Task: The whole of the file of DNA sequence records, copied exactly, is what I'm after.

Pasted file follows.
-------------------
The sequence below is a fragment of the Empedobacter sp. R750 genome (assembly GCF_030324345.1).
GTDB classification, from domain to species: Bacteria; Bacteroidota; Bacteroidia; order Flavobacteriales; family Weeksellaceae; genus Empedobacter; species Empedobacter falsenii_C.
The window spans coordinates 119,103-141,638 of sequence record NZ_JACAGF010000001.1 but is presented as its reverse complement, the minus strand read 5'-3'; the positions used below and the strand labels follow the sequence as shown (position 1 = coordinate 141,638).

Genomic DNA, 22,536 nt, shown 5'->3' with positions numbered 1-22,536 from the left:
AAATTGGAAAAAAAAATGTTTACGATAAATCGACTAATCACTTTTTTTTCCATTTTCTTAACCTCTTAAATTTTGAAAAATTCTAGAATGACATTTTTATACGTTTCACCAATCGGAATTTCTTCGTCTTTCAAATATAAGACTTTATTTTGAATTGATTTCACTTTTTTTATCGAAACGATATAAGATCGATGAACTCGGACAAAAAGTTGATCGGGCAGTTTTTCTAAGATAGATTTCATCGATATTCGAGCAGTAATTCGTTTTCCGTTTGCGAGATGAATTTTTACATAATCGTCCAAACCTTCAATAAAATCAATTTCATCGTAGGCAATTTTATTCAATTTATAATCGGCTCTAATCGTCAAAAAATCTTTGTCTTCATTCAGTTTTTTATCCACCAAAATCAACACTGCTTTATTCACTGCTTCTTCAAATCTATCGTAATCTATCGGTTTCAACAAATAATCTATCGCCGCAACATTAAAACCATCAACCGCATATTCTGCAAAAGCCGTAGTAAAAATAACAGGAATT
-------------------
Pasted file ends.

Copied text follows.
The sequence below is a fragment of the Empedobacter sp. R750 genome (assembly GCF_030324345.1).
GTDB classification, from domain to species: Bacteria; Bacteroidota; Bacteroidia; order Flavobacteriales; family Weeksellaceae; genus Empedobacter; species Empedobacter falsenii_C.
The window spans coordinates 119,103-141,638 of sequence record NZ_JACAGF010000001.1 but is presented as its reverse complement, the minus strand read 5'-3'; the positions used below and the strand labels follow the sequence as shown (position 1 = coordinate 141,638).

Genomic DNA, 22,536 nt, shown 5'->3' with positions numbered 1-22,536 from the left:
AAATTGGAAAAAAAAATGTTTACGATAAATCGACTAATCACTTTTTTTTCCATTTTCTTAACCTCTTAAATTTTGAAAAATTCTAGAATGACATTTTTATACGTTTCACCAATCGGAATTTCTTCGTCTTTCAAATATAAGACTTTATTTTGAATTGATTTCACTTTTTTTATCGAAACGATATAAGATCGATGAACTCGGACAAAAAGTTGATCGGGCAGTTTTTCTAAGATAGATTTCATCGATATTCGAGCAGTAATTCGTTTTCCGTTTGCGAGATGAATTTTTACATAATCGTCCAAACCTTCAATAAAATCAATTTCATCGTAGGCAATTTTATTCAATTTATAATCGGCTCTAATCGTCAAAAAATCTTTGTCTTCATTCAGTTTTTTATCCACCAAAATCAACACTGCTTTATTCACTGCTTCTTCAAATCTATCGTAATCTATCGGTTTCAACAAATAATCTATCGCCGCAACATTAAAACCATCAACCGCATATTCTGCAAAAGCCGTAGTAAAAATAACAGGAATT